“It’s important to monitor the situation,” he said. “It would be a different story if it would come from an authority to shut down everything.”

There were a series of calls over the past several days under consultation with team doctors, with some staffers and riders expressing their fear of possible infection or quarantine. They’ve also been in contact with organizers, the UCI and other teams. Hot off the team’s first European road victory in 2020 at Le Samyn, on March 3, the team rallied together and pledged to keep racing as long as they can. The decision comes just as the team’s continental squad, Israel Cycling Academy, is currently under a 14-day quarantine in Israel.

“We have had quite a few conference calls on the matter,” Carlstrom said. “There are a lot of different opinions from the various stakeholders. We understand why some teams are stopping. Everyone has their opinion on what’s best to do. The most important thing is to come to a conclusion that will be a good and responsible way of dealing with the current situation.”

Logistically, the team is transferring its bus from the Belgian weekend down to Paris. Another bus that was en route to Italy was stopped short in southern France as everyone awaited word on Strade Bianche, and has since returned to Girona.

The team’s riders are scattered across Europe, but none reside in Italy. With the team’s service course in Girona, many of the team’s staff and riders live there in northeast Spain. Others live in Andorra, Austria, Benelux and Germany, so it’s not a long journey for those slated to race Paris-Nice.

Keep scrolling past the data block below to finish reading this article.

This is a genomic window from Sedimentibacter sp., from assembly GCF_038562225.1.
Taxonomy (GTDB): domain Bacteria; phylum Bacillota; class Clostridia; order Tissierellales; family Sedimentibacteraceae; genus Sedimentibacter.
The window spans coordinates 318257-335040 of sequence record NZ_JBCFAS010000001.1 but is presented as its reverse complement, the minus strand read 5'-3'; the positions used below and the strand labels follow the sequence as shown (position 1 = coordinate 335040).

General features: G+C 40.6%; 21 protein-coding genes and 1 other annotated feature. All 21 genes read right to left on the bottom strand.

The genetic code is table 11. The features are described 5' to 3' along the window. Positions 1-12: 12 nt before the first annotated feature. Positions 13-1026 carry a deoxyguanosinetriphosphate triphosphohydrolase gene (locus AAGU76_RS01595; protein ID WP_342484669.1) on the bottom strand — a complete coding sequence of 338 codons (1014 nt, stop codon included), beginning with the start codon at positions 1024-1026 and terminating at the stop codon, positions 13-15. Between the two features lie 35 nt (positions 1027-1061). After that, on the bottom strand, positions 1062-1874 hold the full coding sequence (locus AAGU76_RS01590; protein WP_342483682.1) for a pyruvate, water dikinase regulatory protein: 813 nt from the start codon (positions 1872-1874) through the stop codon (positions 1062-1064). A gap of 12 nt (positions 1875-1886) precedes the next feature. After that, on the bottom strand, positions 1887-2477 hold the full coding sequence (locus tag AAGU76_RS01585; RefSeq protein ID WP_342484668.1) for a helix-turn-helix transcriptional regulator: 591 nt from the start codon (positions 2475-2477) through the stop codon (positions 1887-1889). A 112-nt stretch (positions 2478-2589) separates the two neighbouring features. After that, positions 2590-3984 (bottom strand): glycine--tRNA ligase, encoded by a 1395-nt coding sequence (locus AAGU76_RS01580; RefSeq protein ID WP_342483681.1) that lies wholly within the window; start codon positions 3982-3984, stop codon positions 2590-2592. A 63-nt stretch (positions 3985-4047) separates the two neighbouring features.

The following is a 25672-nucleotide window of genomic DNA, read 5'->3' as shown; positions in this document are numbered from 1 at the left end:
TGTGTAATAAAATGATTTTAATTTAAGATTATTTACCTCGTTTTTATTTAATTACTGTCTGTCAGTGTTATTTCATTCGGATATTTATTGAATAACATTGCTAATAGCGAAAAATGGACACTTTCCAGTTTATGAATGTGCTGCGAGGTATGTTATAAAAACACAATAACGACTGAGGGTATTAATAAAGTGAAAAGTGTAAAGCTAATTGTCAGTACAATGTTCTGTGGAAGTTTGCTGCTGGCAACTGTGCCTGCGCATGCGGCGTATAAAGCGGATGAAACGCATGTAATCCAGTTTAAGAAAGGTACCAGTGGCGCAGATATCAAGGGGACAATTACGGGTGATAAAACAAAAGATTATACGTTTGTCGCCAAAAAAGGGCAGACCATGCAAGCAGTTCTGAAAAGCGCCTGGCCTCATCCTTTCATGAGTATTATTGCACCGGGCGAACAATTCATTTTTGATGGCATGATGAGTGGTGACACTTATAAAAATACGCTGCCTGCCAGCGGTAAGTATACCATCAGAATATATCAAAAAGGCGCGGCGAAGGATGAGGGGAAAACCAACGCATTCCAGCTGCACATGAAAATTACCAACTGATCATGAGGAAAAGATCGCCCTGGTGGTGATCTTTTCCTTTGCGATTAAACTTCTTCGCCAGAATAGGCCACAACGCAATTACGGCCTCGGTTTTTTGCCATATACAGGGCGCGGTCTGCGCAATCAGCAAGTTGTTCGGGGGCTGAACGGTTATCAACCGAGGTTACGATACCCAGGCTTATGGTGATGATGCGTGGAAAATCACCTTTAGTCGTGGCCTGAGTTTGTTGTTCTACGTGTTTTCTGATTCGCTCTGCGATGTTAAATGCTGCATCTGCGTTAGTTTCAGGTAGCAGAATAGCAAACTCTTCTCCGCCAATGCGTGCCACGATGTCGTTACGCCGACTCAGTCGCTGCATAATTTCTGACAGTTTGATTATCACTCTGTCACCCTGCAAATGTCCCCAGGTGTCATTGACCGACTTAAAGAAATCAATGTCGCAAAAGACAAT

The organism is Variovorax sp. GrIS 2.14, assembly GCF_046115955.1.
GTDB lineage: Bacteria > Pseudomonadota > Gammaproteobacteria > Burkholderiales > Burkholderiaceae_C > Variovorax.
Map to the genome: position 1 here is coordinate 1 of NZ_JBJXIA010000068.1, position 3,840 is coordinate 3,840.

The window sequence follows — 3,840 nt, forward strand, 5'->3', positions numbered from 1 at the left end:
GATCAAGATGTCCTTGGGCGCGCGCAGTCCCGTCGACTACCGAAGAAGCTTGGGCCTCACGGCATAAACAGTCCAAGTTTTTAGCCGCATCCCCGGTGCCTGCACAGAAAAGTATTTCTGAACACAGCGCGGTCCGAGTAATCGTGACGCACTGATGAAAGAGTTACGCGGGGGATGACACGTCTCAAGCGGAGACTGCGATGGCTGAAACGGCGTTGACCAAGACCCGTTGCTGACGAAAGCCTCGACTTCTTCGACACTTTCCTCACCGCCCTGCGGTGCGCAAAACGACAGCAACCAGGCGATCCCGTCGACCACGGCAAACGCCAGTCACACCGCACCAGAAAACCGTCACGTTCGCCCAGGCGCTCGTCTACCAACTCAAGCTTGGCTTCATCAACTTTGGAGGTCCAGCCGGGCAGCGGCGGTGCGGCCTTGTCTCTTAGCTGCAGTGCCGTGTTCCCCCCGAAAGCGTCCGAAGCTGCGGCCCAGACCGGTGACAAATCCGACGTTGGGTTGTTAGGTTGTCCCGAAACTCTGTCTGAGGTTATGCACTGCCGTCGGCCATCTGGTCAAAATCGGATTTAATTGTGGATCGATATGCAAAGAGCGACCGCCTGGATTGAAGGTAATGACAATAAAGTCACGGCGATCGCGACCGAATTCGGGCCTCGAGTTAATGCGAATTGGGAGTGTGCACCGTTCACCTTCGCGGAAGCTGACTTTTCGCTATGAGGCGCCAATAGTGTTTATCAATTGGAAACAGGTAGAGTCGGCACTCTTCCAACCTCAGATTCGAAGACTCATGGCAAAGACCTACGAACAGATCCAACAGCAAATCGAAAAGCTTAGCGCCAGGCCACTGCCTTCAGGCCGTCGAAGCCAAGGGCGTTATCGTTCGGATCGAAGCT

“We have riders here and there, so it’s less complicated,” he said. “In the end, we came to a conclusion that satisfies everyone in reducing risks and still being taking part in the races.”

The team is also worried about how the disarray on the calendar will affect its riders and performances throughout the season. Keeping everyone healthy is the top concern, but the team also doesn’t want to give up on its performance goals.

“It would be huge if we lost the spring classics, but it would be even worse if we lost the grand tours,” Carlstrom said. “That’s why it’s important to make the right decisions. We don’t want to see this to drag on.”

Teams that are committed to racing Paris-Nice are slotting in some of their top riders, with the likes of Peter Sagan (Bora-Hansgrohe), Julian Alaphilippe (Deceuninck-Quick-Step), Primoz Roglic (Jumbo-Visma) and Nairo Quintana (Arkea-Samsic) all expected to race. Organizers have reached out to other teams to help fill out the peloton, offering spots to B&B Hotels-Vital Concept and Circus-Wanty Gobert. Race officials are also allowing eight starters, instead of seven, to give more athletes a chance to race, especially riders holding out hope to start the northern classics in a few weeks’ time.

“From our standpoint, so long as there are no limitations, we will go to these races like Paris-Nice,” Carlstrom said. “We will follow the guidelines and recommendations from the authorities. There are a lot of guys who still want to race.”